SJC tackles racism on campus

For its final campaign of the year, the Student Justice Centre (SJC) is holding an awareness campaign for race and racism issues, specifically targeting what those look like on the Brock campus.

“[Racism] is often a taboo subject, because I think people have this idea that it’s a thing of the past,” said Kailey Kelly, the Campaigns Coordinator at the SJC.

Kelly also spoke of several incidences in seminars when she noticed that racism came up and people seemed to feel uncomfortable speaking about it.

“We want people to feel comfortable talking about [racism], and that they feel okay challenging it,” added Kelly.

As a campus with a predominantly white population, not just at the student level, but also among faculty and staff members, racism remains an issue that tends to be ignored too often. The SJC campaign wants to highlight experiences from students who have experienced racism in order to bring this issue out into the open. The campaign aims not only to bring awareness about discrimination, but also the white privilege that is shared, whether consciously or unconsciously, by the majority population on campus.

Kyle Rose, BUSU President, beside his whiteboard question and answer / SJC

Kyle Rose, BUSU President, beside his whiteboard question and answer / SJC

“We want people to also address white privilege and the lack of knowledge about that position,” said Kelly. “We want people to understand the way that they’re contributing [to racism] without realizing it.”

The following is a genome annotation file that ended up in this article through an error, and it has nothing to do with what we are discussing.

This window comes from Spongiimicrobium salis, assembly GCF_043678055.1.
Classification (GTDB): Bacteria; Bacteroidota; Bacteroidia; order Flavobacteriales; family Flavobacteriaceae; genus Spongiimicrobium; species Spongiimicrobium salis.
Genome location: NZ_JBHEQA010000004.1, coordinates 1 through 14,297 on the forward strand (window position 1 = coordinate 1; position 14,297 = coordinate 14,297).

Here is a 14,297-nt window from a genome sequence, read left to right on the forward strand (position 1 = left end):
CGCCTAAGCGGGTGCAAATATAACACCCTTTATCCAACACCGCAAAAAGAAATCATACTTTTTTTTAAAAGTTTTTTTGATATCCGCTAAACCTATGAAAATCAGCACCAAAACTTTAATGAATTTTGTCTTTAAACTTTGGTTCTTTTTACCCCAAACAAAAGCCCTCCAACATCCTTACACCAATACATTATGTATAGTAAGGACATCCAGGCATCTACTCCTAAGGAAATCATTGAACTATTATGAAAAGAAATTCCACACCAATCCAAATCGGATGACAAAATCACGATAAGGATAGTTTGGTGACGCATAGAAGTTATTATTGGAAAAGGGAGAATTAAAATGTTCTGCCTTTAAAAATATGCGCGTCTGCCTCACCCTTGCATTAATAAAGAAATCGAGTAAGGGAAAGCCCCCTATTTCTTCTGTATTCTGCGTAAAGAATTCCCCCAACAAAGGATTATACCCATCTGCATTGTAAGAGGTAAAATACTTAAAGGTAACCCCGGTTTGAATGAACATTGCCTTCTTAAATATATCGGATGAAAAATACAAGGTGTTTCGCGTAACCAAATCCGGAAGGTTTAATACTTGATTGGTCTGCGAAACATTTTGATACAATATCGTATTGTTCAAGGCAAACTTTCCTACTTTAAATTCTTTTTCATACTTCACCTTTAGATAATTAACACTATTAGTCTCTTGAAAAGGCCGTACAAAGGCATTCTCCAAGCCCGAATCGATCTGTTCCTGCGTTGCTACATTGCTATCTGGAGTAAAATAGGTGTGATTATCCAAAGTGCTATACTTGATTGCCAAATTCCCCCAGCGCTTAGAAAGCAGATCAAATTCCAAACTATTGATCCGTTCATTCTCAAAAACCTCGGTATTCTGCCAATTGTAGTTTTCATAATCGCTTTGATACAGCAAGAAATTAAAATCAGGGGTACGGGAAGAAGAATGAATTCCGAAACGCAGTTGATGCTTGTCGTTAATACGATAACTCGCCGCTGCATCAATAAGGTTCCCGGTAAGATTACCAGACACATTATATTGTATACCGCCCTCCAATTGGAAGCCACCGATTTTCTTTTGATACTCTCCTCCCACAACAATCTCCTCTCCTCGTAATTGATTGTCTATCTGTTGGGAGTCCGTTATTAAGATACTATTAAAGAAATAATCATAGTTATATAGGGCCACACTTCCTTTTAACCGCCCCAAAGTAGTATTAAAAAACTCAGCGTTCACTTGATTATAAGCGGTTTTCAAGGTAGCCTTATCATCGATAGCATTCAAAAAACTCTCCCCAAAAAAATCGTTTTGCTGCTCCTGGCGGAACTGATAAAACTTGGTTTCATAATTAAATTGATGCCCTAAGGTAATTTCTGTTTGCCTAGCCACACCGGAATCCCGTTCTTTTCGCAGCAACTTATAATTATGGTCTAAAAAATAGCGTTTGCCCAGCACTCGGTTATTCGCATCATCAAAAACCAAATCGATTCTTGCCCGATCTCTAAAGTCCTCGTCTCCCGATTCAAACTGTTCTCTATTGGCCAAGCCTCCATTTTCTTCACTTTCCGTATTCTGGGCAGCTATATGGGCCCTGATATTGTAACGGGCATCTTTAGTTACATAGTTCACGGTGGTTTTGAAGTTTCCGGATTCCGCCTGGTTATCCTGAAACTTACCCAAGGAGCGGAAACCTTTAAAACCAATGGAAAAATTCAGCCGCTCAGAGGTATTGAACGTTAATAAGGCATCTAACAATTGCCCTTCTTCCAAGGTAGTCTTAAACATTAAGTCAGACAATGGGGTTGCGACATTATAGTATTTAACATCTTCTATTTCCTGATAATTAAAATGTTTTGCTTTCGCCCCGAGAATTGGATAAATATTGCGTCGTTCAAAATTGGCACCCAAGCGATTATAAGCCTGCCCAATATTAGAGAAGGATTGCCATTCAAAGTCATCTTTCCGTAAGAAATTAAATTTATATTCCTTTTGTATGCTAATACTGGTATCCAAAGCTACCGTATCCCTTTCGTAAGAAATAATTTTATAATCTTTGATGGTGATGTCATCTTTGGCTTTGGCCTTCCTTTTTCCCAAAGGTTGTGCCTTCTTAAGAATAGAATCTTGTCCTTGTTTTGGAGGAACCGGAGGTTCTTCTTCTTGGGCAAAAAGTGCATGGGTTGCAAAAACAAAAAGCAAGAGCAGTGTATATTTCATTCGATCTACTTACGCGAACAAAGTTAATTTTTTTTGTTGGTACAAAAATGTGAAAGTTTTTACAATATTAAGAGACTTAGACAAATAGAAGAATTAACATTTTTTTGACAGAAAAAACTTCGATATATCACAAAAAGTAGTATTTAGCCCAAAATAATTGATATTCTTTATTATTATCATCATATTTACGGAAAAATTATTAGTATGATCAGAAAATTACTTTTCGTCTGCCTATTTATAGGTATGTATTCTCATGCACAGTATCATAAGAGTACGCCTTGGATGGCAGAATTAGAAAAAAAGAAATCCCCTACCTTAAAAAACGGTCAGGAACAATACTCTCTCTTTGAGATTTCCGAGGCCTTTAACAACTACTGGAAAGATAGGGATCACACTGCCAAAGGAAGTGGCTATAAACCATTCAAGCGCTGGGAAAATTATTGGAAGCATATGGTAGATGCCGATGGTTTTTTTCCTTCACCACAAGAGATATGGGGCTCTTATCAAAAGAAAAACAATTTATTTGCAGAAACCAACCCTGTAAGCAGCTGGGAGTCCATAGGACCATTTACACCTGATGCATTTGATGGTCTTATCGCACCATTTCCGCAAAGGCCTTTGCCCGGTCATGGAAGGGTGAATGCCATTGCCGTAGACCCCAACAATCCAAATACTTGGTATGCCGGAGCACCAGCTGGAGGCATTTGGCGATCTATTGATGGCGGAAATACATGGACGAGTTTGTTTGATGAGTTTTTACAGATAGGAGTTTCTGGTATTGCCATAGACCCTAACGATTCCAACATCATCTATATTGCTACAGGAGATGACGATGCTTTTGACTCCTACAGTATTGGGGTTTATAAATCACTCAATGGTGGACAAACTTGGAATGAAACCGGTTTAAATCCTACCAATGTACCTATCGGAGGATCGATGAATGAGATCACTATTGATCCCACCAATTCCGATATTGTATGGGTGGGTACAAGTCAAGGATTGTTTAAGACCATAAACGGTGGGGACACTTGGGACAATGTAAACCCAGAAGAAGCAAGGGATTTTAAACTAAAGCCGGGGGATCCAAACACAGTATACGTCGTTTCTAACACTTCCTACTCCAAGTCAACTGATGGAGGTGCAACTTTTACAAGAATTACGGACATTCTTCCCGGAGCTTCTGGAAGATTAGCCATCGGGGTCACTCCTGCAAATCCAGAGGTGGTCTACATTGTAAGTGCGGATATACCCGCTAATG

Kelly brought up several examples of certain types of discriminatory comments, like judging a professor’s teaching qualities because of their accents, and how these types of derogatory attitudes have become a norm on campus.

The SJC campaign, titled “Challenge Racism”, asks students to consider four questions: ‘What does racism look like?’, ‘How do you challenge racism?’, ‘How do people stereotype you?’, and ‘How comfortable are you to talk about race and racism?’. Volunteers have already been at tables in the hallways last week, getting students to write the answer to their questions on whiteboards. Volunteers will continue to be in the hallways both this and next week.

The responses will be posted on the SJC Facebook page. Several well-known faces around the campus such as Kyle Rose, BUSU President, and Jad Nasser, BUSU Vice President of Student Services-elect, have already contributed posts. Students are also given the option to drop by the SJC and submit responses. There is also the option of having responses posted anonymously.

Kelly decided to focus the last campaign of the year on this specific issue because of the support the SJC received for their “Dress Up, Don’t Mess Up” campaign for Halloween.

“We knew people wanted to talk about [this issue], and so we felt like we should do another campaign,” said Kelly.

The positive support that this campaign has received so far shows the appreciation of students who are finally receiving the chance to make their voices heard and bring their experiences out into the open.

“We have a blanket idea that everything is better in Canada,” said Kelly. ”However, we still have a problem, and the power dynamics in the world are still happening here.”

A table will be set up this week in Mackenzie Chown A Block on Wednesday and Thursday and next week beside the Computer Commons on Wednesday and Thursday as well.

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